- Companies manufacturing in vitro diagnostic tests and devices that use biotin technology should include the impact of high levels of vitamin B7 intake on the labeling of such devices due to the potential for incorrect results from biotin interference, FDA said in a draft guidance published Thursday.
- It follows a November 2017 safety warning that biotin, also known as vitamin B7, has the potential to "significantly interfere with certain lab tests and cause incorrect test results which may go undetected." High levels of biotin in patient samples has the potential to cause false high or low test results depending on the diagnostic, FDA warned.
- Historically, FDA said devices using biotin technology have been tested for interference at typical daily doses of vitamin B7, but consumer use of dietary supplements and physician recommendations for high doses to treat conditions such as multiple sclerosis have resulted in much higher plasma/serum biotin levels in some patients.
Companies sponsoring a device moving through FDA should now test for biotin concentration levels up to 3500 ng/mL to account for current consumption of vitamin B7 by consumers. They should include analyte levels near medical decision points and list the concentration level where no interference is detected on labeling for assays susceptible to biotin interference.
The agency also is recommending that manufacturers currently marketing devices adhere to the draft recommendations.
"Information on biotin interference should be included in the labeling of the device, including the percent difference or bias at each concentration tested for both qualitative and quantitative assays and the consequence of biotin interference (e.g., falsely elevated, falsely depressed), if observed," the draft guidance stated.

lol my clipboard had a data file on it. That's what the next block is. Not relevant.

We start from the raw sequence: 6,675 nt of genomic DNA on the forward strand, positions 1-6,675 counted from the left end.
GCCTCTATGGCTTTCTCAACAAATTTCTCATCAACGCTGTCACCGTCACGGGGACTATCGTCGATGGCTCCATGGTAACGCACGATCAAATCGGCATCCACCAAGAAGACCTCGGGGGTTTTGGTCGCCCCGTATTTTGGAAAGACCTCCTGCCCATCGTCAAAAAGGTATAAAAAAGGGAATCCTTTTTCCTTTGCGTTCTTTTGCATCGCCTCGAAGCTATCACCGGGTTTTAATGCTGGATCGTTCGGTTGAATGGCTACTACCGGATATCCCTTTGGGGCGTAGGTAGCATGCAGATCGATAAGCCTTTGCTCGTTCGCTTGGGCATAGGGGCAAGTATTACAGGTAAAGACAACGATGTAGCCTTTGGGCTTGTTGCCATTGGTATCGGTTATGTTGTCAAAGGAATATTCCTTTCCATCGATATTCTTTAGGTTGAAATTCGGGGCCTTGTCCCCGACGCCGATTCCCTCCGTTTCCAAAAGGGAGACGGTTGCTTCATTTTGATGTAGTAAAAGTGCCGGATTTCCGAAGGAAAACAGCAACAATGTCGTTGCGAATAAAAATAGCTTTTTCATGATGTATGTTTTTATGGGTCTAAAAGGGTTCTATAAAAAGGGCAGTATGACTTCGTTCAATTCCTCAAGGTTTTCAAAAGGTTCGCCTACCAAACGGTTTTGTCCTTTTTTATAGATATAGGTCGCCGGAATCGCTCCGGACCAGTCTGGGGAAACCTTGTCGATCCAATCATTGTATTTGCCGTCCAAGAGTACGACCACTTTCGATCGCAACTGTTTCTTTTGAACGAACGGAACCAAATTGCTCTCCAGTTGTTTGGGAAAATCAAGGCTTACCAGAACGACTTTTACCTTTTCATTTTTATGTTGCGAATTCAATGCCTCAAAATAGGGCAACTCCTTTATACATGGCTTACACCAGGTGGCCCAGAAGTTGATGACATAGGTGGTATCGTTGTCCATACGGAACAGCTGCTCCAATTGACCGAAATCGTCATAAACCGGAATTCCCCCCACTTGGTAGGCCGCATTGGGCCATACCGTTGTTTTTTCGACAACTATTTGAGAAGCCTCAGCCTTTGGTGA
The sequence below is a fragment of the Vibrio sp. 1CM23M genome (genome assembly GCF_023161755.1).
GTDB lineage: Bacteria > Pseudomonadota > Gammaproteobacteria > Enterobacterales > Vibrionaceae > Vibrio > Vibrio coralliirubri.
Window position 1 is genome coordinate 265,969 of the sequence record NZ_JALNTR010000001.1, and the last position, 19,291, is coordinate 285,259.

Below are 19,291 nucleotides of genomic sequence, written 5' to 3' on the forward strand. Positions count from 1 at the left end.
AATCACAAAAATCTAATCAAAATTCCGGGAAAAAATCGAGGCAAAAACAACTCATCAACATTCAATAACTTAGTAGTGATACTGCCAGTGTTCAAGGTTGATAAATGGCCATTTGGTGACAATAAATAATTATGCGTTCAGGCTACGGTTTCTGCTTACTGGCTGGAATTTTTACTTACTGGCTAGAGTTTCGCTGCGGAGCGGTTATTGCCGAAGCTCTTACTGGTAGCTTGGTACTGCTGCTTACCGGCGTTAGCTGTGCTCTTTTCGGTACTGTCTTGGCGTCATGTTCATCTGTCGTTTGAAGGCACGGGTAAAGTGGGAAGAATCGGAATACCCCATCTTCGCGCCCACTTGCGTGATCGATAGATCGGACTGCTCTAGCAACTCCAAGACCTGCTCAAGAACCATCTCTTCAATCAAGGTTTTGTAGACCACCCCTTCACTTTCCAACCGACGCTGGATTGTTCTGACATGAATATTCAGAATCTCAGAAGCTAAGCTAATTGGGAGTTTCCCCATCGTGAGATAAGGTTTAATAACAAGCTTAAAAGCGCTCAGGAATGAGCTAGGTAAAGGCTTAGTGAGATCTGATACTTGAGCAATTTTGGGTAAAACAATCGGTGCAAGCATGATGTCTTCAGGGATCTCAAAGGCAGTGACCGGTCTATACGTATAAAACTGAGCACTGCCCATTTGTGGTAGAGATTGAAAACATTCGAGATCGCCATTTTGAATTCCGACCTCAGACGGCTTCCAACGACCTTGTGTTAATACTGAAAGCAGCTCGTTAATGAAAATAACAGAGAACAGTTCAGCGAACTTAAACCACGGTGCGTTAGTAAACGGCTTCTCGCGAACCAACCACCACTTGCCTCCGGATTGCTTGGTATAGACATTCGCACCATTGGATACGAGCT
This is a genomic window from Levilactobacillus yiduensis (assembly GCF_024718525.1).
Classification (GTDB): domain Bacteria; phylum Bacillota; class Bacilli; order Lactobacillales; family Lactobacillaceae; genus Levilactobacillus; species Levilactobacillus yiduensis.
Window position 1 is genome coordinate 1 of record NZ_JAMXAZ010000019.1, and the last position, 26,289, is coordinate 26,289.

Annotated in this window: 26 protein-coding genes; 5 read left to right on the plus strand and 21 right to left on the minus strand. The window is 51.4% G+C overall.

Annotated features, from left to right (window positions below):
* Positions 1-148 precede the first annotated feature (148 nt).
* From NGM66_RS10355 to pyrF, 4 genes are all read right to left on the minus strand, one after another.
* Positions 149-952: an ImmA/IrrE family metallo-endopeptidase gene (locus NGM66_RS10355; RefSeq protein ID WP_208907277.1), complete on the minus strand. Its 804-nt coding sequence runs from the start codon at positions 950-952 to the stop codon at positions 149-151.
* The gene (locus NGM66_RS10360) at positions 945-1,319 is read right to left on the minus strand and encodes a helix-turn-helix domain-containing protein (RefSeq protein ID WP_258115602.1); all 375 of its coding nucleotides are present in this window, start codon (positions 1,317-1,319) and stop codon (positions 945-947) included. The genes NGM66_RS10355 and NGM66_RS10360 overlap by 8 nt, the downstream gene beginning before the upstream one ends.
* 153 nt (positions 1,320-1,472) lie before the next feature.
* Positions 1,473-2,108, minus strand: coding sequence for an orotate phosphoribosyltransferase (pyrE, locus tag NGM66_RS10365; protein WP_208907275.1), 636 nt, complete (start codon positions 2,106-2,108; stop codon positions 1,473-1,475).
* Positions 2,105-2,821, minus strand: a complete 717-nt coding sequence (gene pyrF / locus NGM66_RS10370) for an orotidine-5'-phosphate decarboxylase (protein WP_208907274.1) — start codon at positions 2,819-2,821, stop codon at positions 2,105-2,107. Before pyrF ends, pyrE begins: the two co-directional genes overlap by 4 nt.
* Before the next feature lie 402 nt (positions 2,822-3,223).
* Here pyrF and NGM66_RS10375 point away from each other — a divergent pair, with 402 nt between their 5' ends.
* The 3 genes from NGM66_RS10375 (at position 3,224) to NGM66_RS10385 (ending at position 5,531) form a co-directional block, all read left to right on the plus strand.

Manufacturers should also adhere to Clinical Laboratory Standards Institute recommendations on interference testing, according to FDA.
Biotin technology is used in many hormone and heart health tests due to its ability to bind with specific proteins such as troponin.
In the 2017 safety communication, FDA said it received a report of a patient dying after high levels of biotin interference resulted in falsely low troponin test results. Troponin tests are often used to detect heart attacks.
In the draft guidance, FDA warns that new labeling practices will not single-handedly address the risk for high levels of vitamin B7 interfering with devices.
"These recommendations should not be interpreted to mean that FDA considers that labeling alone will be sufficient to mitigate the risk of incorrect results from biotin interference in all cases," the draft guidance said.
FDA is collecting comments on the draft guidance for 60 days.